Just wanted to make note of Duke Divinity School’s Center for Theological Writing at Duke Divinity School and this cool introduction:
Writing forms a constituent practice of the ministry, as integral as prayer and preaching, rather than a tool employed toward other ends. And like prayer and preaching, writing requires a lifetime’s commitment to growth and refinement. For the ministry, even more than other professions, words constitute the very terms of our existence; they are the medium in which we exercise both our beliefs and our fears, our power and our contrition. We sustain and transmit our Christian identity through the written word.
[…] Language should be considered the vibrant wellspring that lies at the heart of the Church, a source to which we must return for inspiration, renewal and transformation.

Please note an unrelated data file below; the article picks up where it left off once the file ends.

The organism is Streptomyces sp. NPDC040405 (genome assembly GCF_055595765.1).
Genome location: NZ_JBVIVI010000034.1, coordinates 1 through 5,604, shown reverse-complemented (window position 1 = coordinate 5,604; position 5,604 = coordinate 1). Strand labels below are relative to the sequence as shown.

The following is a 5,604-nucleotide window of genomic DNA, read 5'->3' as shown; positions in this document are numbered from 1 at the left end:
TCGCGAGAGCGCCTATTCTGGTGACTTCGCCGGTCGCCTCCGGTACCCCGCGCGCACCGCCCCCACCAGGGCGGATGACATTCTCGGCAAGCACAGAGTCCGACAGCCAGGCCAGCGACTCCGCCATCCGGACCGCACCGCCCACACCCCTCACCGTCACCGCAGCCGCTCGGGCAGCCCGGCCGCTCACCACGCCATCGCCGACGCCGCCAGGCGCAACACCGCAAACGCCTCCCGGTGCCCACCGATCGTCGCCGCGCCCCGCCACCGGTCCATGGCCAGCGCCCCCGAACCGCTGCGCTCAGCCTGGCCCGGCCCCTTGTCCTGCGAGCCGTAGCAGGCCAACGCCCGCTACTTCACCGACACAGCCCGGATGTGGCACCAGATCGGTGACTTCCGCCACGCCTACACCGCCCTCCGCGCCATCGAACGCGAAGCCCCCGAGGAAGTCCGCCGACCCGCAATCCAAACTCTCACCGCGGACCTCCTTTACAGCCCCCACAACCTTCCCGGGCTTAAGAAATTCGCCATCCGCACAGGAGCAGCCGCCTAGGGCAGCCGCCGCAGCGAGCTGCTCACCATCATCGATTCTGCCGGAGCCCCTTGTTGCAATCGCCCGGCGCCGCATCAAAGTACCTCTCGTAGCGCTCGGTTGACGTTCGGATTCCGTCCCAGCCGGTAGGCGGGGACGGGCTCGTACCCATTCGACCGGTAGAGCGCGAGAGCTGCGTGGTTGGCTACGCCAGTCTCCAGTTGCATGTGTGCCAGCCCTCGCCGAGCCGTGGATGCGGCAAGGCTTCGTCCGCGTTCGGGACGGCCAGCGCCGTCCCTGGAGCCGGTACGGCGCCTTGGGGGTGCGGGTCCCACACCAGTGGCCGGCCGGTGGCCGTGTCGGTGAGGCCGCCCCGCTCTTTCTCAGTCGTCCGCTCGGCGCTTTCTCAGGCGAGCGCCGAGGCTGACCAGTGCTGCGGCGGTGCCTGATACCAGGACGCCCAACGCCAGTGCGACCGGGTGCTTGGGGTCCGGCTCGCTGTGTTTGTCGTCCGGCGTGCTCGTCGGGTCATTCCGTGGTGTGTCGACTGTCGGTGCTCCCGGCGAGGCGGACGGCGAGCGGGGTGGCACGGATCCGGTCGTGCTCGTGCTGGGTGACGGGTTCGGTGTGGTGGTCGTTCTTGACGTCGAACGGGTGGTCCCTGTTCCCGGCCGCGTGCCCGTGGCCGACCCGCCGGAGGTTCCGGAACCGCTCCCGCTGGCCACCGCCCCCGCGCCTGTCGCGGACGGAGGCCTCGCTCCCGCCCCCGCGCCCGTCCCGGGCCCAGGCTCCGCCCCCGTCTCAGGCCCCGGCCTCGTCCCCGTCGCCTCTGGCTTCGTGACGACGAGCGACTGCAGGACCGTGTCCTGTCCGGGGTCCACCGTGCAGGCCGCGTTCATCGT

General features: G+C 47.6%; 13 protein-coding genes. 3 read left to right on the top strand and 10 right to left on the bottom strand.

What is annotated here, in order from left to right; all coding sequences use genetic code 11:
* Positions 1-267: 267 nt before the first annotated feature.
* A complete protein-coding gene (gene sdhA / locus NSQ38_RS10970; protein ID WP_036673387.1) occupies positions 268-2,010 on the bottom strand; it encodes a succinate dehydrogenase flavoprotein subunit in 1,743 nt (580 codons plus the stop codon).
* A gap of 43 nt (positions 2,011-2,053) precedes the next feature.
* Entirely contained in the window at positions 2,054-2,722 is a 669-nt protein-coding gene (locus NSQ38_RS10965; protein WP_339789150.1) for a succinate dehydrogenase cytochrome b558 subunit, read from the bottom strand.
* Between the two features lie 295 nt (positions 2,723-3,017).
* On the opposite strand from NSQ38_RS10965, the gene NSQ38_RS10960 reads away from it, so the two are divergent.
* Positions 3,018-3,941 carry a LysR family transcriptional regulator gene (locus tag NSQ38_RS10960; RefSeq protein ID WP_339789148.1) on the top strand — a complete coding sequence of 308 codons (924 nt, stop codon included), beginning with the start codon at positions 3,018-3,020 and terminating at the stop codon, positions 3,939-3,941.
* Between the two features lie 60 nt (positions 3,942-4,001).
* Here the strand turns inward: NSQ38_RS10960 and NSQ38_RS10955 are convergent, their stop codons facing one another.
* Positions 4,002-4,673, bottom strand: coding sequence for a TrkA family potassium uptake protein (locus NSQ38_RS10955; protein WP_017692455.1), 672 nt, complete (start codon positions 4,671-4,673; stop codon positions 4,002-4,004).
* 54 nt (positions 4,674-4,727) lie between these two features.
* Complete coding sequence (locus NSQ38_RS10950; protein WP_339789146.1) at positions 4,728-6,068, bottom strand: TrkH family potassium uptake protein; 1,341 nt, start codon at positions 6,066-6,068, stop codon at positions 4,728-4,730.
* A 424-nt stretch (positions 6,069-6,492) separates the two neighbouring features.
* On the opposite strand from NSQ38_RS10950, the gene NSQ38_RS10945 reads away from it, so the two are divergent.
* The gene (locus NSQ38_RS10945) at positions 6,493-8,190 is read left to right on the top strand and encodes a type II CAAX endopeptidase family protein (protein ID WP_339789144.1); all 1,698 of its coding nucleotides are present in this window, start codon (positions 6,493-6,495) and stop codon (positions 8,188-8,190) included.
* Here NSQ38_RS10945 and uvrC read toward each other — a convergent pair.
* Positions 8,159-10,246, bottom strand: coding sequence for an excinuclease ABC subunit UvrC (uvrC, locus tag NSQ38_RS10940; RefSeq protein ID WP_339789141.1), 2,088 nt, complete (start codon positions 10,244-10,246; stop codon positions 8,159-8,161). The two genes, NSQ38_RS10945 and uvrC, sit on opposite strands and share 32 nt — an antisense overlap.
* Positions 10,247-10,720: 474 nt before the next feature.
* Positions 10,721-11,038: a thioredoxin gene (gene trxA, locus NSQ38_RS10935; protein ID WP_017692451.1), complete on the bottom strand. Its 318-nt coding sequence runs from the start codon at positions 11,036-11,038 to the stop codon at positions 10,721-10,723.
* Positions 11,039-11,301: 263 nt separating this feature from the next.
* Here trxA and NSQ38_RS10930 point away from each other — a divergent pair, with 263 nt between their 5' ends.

Hmmm, come to think of it, maybe writing is more important than preaching, in the sense that writing is much more versatile: it encompasses all kinds of “speaking” to an audience and all kinds of thinking/feeling to one’s self, while preaching is really uni-directional.
We don’t really “return for inspiration, renewal and transformation” to preaching — that is, until the preaching is written down. We don’t really “sustain” our “Christian identity” through preaching — again, that is, until the preaching is written down.
Anyway, I’m likin’ that writing is getting more of its due (re its importance to ministry).